Argument recap: How is political influence bought?
on Oct 8, 2013 at 2:34 pm
If the Supreme Court really does not understand how money moves around in American politics, how can it fashion constitutional rules to prevent abuses? That seemed to be the most penetrating question that hung over the one-hour hearing Tuesday on the latest dispute over campaign finance. The answer seemed to be that the Court is not really sure about the former, but it still is going to try to do the latter.
The overwhelming focus of the argument in McCutcheon v. Federal Election Commission (docket 12-536) was not about keeping or changing existing constitutional rules, but about the nuts and bolts of who raises campaign money, how it is spread around, and who feels indebted to donors as a result.
The Justices inclined to vote for limits on campaign donations seemed to believe that the current system is corrupting in favor of the rich, but that they still would like some harder information on just how that happens. And the Justices who usually vote for a freer flow of money into federal campaigns seemed to think there are enough safeguards against corruption already and that any more will stifle political expression, of the not so rich, too. But anything like a consensus that could attract five votes eluded both sides.
The McCutcheon case, of course, reached the Court with the clear potential to bring about a new constitutional order in campaign finance, in which the very rich might gain even more influence. But what unfolded in the oral argument was an attempt — not notably successful — to penetrate the exquisite mysteries of turning dollars into election outcomes. While some Justices complained that the case had reached the Court without the facts being fleshed out, it seemed doubtful that a majority would want to send the case back to a lower court to develop an actual record.
Justice Antonin Scalia bluntly argued that the Court did not need facts, that it could simply apply law. But, he, like other Justices, clearly relied upon assumptions about how campaign finance works in the real political world, and he, like his colleagues, floated hypotheticals designed to test those assumptions. Anything approaching a grand constitutional project did not get mentioned — except in a brief, cryptic manner by Justice Anthony M. Kennedy.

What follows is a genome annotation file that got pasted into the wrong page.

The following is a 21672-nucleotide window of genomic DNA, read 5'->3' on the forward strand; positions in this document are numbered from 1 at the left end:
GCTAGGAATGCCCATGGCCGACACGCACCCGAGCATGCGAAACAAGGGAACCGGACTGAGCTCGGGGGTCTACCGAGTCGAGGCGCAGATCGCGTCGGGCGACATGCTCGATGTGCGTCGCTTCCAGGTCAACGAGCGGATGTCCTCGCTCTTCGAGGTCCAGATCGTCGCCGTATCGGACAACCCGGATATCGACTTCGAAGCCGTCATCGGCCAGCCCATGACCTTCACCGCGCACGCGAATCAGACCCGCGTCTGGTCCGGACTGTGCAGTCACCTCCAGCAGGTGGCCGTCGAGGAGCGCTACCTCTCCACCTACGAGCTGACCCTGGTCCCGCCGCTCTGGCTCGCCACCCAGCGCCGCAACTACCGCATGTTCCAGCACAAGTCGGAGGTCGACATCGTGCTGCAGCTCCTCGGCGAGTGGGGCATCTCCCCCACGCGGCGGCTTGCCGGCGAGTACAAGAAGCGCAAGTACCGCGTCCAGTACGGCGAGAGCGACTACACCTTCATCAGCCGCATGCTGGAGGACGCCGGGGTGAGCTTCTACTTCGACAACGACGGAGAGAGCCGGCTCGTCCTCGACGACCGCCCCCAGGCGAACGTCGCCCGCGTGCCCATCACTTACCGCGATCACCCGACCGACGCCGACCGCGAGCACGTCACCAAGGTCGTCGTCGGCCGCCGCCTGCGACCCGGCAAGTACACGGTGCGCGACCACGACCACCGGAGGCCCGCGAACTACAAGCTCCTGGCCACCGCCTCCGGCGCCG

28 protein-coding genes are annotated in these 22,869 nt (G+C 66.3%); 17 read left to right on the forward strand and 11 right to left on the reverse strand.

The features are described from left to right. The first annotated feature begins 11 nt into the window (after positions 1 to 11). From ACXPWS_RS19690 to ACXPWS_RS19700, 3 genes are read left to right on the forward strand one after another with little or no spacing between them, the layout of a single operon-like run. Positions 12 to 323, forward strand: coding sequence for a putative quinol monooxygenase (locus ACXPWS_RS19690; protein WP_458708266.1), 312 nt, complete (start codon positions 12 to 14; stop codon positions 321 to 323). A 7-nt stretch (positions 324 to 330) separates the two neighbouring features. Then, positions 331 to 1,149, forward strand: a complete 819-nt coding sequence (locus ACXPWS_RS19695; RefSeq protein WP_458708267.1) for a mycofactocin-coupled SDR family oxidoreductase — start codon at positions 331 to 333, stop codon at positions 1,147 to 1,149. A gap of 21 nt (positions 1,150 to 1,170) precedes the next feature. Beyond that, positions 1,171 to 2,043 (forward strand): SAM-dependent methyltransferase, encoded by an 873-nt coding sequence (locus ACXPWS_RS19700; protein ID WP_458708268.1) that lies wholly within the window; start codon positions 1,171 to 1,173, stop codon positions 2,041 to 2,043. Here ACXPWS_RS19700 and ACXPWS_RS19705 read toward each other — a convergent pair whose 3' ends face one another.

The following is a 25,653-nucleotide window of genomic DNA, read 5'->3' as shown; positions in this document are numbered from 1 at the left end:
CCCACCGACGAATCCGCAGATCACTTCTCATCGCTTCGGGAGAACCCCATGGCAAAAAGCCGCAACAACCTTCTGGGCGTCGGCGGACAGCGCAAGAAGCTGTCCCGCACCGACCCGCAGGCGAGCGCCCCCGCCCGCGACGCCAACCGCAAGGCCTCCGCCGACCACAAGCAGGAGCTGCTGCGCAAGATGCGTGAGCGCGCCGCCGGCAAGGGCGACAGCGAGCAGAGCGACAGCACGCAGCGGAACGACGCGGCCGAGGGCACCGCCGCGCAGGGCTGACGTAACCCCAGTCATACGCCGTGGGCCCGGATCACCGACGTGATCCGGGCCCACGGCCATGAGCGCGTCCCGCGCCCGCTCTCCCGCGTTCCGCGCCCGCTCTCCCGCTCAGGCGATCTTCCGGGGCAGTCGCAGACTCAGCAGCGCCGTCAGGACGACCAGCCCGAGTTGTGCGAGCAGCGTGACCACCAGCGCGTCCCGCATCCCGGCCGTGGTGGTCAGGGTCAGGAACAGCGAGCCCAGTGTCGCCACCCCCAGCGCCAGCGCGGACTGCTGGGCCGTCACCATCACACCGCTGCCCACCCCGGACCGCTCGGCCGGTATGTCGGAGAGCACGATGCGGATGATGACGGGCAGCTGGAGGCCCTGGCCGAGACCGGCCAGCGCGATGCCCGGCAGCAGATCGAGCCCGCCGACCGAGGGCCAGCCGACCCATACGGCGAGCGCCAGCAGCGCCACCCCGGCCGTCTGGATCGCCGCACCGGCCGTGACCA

Justice Elena Kagan, for example, suggested an elaborate scheme of financial manipulation in which the leaders of a political party in the House of Representatives could put pressure on donors to put money into a big pot to help out threatened candidates of that party. And Justice Samuel A. Alito, Jr., suggested that actual campaign finance does not really work that way, that money-seeking candidates don’t really collaborate for mutual advantage.
One could come away from this exploration with a feeling that the current two-year limit on the total amount of money that any one political donor can give to candidates for the presidency and Congress was in some trouble — not because it restricted what the super-rich can do, but because it might stifle the participation of a more modest donor who might want to send money to a number of candidates but could not do so without running up against ceilings.
Chief Justice John G. Roberts, Jr., who may well hold a decisive vote in this case, wondered aloud whether there was any way to deal with the problem of rich people writing very large checks that would not also inhibit wider participation in the money side of politics.
It was far from clear that the Court was getting much help from any of the three lawyers who went to the lectern.
Erin E. Murphy, a Washington lawyer for a big-money Republican donor from Alabama and for the Republican National Committee, tried energetically to show that there are no real risks of corruption in the federal system now, that Congress has done enough to end abuse. Bobby R. Burchfield, a Washington lawyer speaking for the Republican leader of the U.S. Senate, made a fleeting plea for the Court to impose the strictest constitutional test on contribution limits. And U.S. Solicitor General Donald B. Verrilli, Jr., made an impassioned plea for campaign ceilings on the premise that, otherwise, federal politics would flirt with total domination by fewer than five hundred wealthy donors.
But for every legal thrust by a lawyer, the Justices countered with questions about how political influence is actually purchased, and whether this was a problem at all and, if so, what was the nature of that problem and what might be done to fix it. At times, it sounded as if it were a debate that one might hear in Congress on potential new campaign finance legislation, rather than a courtroom debate over the limits of the First Amendment as applied to campaign contributions.
Will the Court start all over with the issue of limiting campaign contributions, as it did four years ago with independent campaign spending, opening the money floodgates further? Maybe, but there was almost nothing heard in Court on Tuesday that would suggest any such boldness.